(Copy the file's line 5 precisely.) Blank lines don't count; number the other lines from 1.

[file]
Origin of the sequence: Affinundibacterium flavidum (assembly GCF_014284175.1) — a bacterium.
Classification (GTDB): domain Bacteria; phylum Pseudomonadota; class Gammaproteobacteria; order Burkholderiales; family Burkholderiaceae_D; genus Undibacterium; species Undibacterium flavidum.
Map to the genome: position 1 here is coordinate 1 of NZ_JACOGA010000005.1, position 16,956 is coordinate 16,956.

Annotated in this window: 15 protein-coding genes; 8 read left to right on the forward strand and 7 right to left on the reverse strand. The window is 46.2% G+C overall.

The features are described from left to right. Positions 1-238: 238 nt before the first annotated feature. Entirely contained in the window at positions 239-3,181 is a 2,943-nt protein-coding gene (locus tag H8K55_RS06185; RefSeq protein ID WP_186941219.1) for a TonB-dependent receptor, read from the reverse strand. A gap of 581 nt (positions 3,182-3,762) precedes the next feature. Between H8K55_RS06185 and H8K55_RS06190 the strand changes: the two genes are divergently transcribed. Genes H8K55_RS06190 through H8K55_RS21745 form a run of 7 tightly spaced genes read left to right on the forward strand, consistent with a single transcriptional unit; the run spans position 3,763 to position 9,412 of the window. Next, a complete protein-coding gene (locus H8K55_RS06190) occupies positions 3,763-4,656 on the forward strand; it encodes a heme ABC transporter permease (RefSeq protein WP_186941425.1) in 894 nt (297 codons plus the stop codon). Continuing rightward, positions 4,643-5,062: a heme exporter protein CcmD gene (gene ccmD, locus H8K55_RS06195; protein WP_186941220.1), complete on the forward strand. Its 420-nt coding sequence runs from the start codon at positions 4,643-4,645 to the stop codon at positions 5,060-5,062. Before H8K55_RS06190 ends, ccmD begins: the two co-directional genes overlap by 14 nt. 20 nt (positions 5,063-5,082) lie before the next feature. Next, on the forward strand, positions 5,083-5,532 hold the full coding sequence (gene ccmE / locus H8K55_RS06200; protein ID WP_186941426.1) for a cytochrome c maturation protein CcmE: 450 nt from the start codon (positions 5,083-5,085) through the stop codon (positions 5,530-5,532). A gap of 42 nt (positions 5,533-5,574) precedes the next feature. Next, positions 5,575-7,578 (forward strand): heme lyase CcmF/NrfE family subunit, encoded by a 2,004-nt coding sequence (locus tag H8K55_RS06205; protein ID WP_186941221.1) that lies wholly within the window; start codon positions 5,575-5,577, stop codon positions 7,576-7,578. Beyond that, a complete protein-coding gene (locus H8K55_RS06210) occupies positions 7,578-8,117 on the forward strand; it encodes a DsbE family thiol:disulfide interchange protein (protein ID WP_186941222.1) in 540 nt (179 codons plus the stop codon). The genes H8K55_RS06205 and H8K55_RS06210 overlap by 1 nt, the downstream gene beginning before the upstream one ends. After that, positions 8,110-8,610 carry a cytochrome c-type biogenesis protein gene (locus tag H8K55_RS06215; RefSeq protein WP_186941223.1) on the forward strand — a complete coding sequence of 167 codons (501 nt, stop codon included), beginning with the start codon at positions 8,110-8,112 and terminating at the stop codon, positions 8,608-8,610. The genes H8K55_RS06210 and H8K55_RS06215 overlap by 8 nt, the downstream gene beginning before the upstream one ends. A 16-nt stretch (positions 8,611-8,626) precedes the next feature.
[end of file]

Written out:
The features are described from left to right. Positions 1-238: 238 nt before the first annotated feature. Entirely contained in the window at positions 239-3,181 is a 2,943-nt protein-coding gene (locus tag H8K55_RS06185; RefSeq protein ID WP_186941219.1) for a TonB-dependent receptor, read from the reverse strand. A gap of 581 nt (positions 3,182-3,762) precedes the next feature. Between H8K55_RS06185 and H8K55_RS06190 the strand changes: the two genes are divergently transcribed. Genes H8K55_RS06190 through H8K55_RS21745 form a run of 7 tightly spaced genes read left to right on the forward strand, consistent with a single transcriptional unit; the run spans position 3,763 to position 9,412 of the window. Next, a complete protein-coding gene (locus H8K55_RS06190) occupies positions 3,763-4,656 on the forward strand; it encodes a heme ABC transporter permease (RefSeq protein WP_186941425.1) in 894 nt (297 codons plus the stop codon). Continuing rightward, positions 4,643-5,062: a heme exporter protein CcmD gene (gene ccmD, locus H8K55_RS06195; protein WP_186941220.1), complete on the forward strand. Its 420-nt coding sequence runs from the start codon at positions 4,643-4,645 to the stop codon at positions 5,060-5,062. Before H8K55_RS06190 ends, ccmD begins: the two co-directional genes overlap by 14 nt. 20 nt (positions 5,063-5,082) lie before the next feature. Next, on the forward strand, positions 5,083-5,532 hold the full coding sequence (gene ccmE / locus H8K55_RS06200; protein ID WP_186941426.1) for a cytochrome c maturation protein CcmE: 450 nt from the start codon (positions 5,083-5,085) through the stop codon (positions 5,530-5,532). A gap of 42 nt (positions 5,533-5,574) precedes the next feature. Next, positions 5,575-7,578 (forward strand): heme lyase CcmF/NrfE family subunit, encoded by a 2,004-nt coding sequence (locus tag H8K55_RS06205; protein ID WP_186941221.1) that lies wholly within the window; start codon positions 5,575-5,577, stop codon positions 7,576-7,578. Beyond that, a complete protein-coding gene (locus H8K55_RS06210) occupies positions 7,578-8,117 on the forward strand; it encodes a DsbE family thiol:disulfide interchange protein (protein ID WP_186941222.1) in 540 nt (179 codons plus the stop codon). The genes H8K55_RS06205 and H8K55_RS06210 overlap by 1 nt, the downstream gene beginning before the upstream one ends. After that, positions 8,110-8,610 carry a cytochrome c-type biogenesis protein gene (locus tag H8K55_RS06215; RefSeq protein WP_186941223.1) on the forward strand — a complete coding sequence of 167 codons (501 nt, stop codon included), beginning with the start codon at positions 8,110-8,112 and terminating at the stop codon, positions 8,608-8,610. The genes H8K55_RS06210 and H8K55_RS06215 overlap by 8 nt, the downstream gene beginning before the upstream one ends. A 16-nt stretch (positions 8,611-8,626) precedes the next feature.